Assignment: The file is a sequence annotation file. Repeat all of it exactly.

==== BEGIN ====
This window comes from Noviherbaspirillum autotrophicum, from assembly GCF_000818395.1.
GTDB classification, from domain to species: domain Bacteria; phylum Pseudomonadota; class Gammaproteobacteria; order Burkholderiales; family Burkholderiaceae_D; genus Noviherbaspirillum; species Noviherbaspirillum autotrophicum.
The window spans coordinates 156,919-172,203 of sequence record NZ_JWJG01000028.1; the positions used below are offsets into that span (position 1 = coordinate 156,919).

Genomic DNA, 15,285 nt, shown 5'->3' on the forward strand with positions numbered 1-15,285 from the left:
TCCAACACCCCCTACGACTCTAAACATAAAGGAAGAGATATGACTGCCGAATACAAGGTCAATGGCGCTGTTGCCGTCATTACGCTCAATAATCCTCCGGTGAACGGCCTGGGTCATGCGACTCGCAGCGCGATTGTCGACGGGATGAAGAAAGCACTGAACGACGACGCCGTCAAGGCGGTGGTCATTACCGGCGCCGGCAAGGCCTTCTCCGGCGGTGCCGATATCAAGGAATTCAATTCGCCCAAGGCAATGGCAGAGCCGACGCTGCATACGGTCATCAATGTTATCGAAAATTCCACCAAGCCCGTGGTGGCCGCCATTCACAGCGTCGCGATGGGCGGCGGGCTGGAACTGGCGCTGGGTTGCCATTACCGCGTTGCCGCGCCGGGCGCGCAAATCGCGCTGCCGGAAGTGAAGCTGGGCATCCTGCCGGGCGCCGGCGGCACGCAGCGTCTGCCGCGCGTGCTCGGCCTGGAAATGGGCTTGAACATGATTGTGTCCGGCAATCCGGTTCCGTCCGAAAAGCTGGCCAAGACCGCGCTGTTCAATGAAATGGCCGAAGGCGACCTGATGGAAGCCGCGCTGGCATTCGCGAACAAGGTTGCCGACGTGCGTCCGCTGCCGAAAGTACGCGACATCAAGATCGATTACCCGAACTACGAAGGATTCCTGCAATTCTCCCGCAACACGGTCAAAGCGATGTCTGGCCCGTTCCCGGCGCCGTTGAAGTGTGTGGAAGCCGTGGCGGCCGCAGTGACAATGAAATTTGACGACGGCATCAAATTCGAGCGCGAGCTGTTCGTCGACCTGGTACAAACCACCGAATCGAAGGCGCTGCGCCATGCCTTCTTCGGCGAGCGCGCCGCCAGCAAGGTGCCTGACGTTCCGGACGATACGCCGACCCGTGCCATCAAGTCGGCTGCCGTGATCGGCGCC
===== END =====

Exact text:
This window comes from Noviherbaspirillum autotrophicum, from assembly GCF_000818395.1.
GTDB classification, from domain to species: domain Bacteria; phylum Pseudomonadota; class Gammaproteobacteria; order Burkholderiales; family Burkholderiaceae_D; genus Noviherbaspirillum; species Noviherbaspirillum autotrophicum.
The window spans coordinates 156,919-172,203 of sequence record NZ_JWJG01000028.1; the positions used below are offsets into that span (position 1 = coordinate 156,919).

Genomic DNA, 15,285 nt, shown 5'->3' on the forward strand with positions numbered 1-15,285 from the left:
TCCAACACCCCCTACGACTCTAAACATAAAGGAAGAGATATGACTGCCGAATACAAGGTCAATGGCGCTGTTGCCGTCATTACGCTCAATAATCCTCCGGTGAACGGCCTGGGTCATGCGACTCGCAGCGCGATTGTCGACGGGATGAAGAAAGCACTGAACGACGACGCCGTCAAGGCGGTGGTCATTACCGGCGCCGGCAAGGCCTTCTCCGGCGGTGCCGATATCAAGGAATTCAATTCGCCCAAGGCAATGGCAGAGCCGACGCTGCATACGGTCATCAATGTTATCGAAAATTCCACCAAGCCCGTGGTGGCCGCCATTCACAGCGTCGCGATGGGCGGCGGGCTGGAACTGGCGCTGGGTTGCCATTACCGCGTTGCCGCGCCGGGCGCGCAAATCGCGCTGCCGGAAGTGAAGCTGGGCATCCTGCCGGGCGCCGGCGGCACGCAGCGTCTGCCGCGCGTGCTCGGCCTGGAAATGGGCTTGAACATGATTGTGTCCGGCAATCCGGTTCCGTCCGAAAAGCTGGCCAAGACCGCGCTGTTCAATGAAATGGCCGAAGGCGACCTGATGGAAGCCGCGCTGGCATTCGCGAACAAGGTTGCCGACGTGCGTCCGCTGCCGAAAGTACGCGACATCAAGATCGATTACCCGAACTACGAAGGATTCCTGCAATTCTCCCGCAACACGGTCAAAGCGATGTCTGGCCCGTTCCCGGCGCCGTTGAAGTGTGTGGAAGCCGTGGCGGCCGCAGTGACAATGAAATTTGACGACGGCATCAAATTCGAGCGCGAGCTGTTCGTCGACCTGGTACAAACCACCGAATCGAAGGCGCTGCGCCATGCCTTCTTCGGCGAGCGCGCCGCCAGCAAGGTGCCTGACGTTCCGGACGATACGCCGACCCGTGCCATCAAGTCGGCTGCCGTGATCGGCGCC